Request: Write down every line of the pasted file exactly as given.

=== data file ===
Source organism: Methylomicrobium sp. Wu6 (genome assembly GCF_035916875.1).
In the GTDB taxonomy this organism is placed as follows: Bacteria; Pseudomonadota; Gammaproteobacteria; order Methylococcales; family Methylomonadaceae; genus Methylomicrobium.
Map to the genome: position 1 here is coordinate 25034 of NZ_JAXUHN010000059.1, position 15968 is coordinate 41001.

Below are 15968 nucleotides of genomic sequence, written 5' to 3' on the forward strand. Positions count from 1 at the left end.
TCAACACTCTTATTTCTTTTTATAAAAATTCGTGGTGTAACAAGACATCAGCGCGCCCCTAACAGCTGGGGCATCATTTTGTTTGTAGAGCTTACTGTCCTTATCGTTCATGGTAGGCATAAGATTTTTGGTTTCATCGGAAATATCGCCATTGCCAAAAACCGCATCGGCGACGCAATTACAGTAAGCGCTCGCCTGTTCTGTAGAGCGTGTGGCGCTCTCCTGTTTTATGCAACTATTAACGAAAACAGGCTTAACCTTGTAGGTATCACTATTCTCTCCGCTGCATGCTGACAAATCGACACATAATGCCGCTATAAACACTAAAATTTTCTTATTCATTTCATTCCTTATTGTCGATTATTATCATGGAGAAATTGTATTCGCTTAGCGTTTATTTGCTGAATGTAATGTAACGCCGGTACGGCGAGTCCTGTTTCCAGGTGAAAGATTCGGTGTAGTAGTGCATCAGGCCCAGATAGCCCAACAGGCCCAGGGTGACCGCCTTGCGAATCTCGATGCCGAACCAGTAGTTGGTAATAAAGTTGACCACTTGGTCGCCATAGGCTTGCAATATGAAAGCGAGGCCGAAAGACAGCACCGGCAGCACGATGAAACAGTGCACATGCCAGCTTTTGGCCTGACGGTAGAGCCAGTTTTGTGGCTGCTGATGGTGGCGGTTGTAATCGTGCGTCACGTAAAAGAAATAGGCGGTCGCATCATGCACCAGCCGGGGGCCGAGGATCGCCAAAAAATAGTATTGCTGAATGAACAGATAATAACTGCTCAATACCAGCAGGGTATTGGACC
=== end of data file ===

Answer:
Source organism: Methylomicrobium sp. Wu6 (genome assembly GCF_035916875.1).
In the GTDB taxonomy this organism is placed as follows: Bacteria; Pseudomonadota; Gammaproteobacteria; order Methylococcales; family Methylomonadaceae; genus Methylomicrobium.
Map to the genome: position 1 here is coordinate 25034 of NZ_JAXUHN010000059.1, position 15968 is coordinate 41001.

Below are 15968 nucleotides of genomic sequence, written 5' to 3' on the forward strand. Positions count from 1 at the left end.
TCAACACTCTTATTTCTTTTTATAAAAATTCGTGGTGTAACAAGACATCAGCGCGCCCCTAACAGCTGGGGCATCATTTTGTTTGTAGAGCTTACTGTCCTTATCGTTCATGGTAGGCATAAGATTTTTGGTTTCATCGGAAATATCGCCATTGCCAAAAACCGCATCGGCGACGCAATTACAGTAAGCGCTCGCCTGTTCTGTAGAGCGTGTGGCGCTCTCCTGTTTTATGCAACTATTAACGAAAACAGGCTTAACCTTGTAGGTATCACTATTCTCTCCGCTGCATGCTGACAAATCGACACATAATGCCGCTATAAACACTAAAATTTTCTTATTCATTTCATTCCTTATTGTCGATTATTATCATGGAGAAATTGTATTCGCTTAGCGTTTATTTGCTGAATGTAATGTAACGCCGGTACGGCGAGTCCTGTTTCCAGGTGAAAGATTCGGTGTAGTAGTGCATCAGGCCCAGATAGCCCAACAGGCCCAGGGTGACCGCCTTGCGAATCTCGATGCCGAACCAGTAGTTGGTAATAAAGTTGACCACTTGGTCGCCATAGGCTTGCAATATGAAAGCGAGGCCGAAAGACAGCACCGGCAGCACGATGAAACAGTGCACATGCCAGCTTTTGGCCTGACGGTAGAGCCAGTTTTGTGGCTGCTGATGGTGGCGGTTGTAATCGTGCGTCACGTAAAAGAAATAGGCGGTCGCATCATGCACCAGCCGGGGGCCGAGGATCGCCAAAAAATAGTATTGCTGAATGAACAGATAATAACTGCTCAATACCAGCAGGGTATTGGACC